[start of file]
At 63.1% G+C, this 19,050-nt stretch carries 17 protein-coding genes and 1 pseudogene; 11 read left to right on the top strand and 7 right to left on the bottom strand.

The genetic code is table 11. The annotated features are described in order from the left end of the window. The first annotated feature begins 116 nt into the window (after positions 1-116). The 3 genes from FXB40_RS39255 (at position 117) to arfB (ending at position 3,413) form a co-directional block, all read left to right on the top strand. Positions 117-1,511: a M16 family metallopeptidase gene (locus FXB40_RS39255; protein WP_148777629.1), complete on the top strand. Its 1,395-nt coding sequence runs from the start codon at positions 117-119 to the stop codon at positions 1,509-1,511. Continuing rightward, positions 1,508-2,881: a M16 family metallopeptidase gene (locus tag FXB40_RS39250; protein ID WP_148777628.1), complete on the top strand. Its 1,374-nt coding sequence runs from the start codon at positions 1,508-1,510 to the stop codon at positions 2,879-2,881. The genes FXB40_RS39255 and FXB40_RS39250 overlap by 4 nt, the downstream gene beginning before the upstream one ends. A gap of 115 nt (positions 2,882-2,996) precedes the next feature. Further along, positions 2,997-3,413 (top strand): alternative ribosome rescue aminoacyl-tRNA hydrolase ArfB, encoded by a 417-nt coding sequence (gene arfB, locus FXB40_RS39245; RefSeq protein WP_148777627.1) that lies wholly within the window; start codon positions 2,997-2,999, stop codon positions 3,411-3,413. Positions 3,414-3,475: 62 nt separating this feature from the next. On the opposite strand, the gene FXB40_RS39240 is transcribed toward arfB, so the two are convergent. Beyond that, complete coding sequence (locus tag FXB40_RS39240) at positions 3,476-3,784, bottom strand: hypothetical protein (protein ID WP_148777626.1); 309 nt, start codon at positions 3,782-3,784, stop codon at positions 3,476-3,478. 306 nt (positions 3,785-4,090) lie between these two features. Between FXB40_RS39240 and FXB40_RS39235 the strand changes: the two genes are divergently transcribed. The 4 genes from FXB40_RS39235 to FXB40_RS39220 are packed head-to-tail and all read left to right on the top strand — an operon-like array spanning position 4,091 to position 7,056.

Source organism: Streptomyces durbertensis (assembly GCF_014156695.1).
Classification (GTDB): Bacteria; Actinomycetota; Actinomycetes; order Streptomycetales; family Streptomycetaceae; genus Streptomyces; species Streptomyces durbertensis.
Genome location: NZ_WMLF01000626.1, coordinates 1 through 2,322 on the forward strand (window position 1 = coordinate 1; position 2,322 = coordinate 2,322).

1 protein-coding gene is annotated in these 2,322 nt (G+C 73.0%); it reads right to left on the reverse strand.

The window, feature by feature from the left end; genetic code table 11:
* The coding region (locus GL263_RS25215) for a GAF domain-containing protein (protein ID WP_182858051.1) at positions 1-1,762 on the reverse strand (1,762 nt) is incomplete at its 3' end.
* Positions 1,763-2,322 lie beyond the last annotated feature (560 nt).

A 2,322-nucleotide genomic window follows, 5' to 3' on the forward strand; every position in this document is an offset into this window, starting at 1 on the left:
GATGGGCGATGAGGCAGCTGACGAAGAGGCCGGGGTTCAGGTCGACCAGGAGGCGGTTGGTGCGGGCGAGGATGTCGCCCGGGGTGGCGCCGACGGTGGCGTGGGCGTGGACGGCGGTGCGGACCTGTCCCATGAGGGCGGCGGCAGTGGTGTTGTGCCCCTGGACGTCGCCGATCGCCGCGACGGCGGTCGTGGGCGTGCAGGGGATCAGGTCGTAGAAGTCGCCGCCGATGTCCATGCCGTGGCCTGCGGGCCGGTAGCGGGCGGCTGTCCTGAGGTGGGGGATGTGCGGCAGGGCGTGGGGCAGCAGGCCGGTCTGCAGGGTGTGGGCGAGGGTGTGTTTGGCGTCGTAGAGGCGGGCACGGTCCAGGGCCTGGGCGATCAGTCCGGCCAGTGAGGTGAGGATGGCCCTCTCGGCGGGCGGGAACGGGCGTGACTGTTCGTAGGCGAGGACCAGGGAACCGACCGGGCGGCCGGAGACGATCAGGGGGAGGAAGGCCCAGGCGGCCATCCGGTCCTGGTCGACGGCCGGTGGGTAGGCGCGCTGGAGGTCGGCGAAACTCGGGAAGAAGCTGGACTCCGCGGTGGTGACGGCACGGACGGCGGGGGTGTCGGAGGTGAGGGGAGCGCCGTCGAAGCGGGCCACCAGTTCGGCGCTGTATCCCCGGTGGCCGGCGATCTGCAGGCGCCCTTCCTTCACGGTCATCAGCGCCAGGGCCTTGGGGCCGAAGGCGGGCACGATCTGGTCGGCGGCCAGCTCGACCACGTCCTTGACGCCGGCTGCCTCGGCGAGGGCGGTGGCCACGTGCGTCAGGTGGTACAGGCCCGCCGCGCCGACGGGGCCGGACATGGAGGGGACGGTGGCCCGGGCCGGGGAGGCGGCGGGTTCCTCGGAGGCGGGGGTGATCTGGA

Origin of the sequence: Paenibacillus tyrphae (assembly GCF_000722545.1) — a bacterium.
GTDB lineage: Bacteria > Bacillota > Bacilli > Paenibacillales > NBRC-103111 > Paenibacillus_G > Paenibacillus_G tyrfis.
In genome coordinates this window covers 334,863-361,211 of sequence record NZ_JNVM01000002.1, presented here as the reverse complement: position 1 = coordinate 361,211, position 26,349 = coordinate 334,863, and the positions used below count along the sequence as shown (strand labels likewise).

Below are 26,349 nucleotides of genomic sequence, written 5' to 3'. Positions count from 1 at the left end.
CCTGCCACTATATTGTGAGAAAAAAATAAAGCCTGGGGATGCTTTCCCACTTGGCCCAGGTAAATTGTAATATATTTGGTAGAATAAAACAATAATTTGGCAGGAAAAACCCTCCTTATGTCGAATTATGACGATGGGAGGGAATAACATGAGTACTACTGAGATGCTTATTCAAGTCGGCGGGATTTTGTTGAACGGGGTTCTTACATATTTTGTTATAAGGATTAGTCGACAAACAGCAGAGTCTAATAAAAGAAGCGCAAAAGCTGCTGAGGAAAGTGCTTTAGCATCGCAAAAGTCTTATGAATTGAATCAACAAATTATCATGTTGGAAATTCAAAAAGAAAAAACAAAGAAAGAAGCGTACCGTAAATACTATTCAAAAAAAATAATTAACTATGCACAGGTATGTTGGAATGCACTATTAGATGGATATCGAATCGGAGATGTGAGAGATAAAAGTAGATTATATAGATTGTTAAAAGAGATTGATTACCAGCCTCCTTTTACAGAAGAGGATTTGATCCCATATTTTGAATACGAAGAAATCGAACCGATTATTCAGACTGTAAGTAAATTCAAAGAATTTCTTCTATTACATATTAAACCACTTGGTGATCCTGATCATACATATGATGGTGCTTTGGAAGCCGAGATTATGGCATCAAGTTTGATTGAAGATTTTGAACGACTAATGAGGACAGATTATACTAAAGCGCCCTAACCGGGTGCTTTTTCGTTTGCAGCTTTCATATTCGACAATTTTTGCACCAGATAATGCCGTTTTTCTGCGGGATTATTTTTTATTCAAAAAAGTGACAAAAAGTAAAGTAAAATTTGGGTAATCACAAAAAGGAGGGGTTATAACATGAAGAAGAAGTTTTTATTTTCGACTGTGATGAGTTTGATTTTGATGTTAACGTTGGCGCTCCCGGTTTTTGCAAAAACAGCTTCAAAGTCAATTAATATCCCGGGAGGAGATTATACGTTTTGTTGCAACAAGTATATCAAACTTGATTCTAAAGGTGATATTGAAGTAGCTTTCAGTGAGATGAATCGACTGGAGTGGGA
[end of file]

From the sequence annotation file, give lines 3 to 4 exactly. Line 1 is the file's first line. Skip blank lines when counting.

Source organism: Streptomyces durbertensis (assembly GCF_014156695.1).
Classification (GTDB): Bacteria; Actinomycetota; Actinomycetes; order Streptomycetales; family Streptomycetaceae; genus Streptomyces; species Streptomyces durbertensis.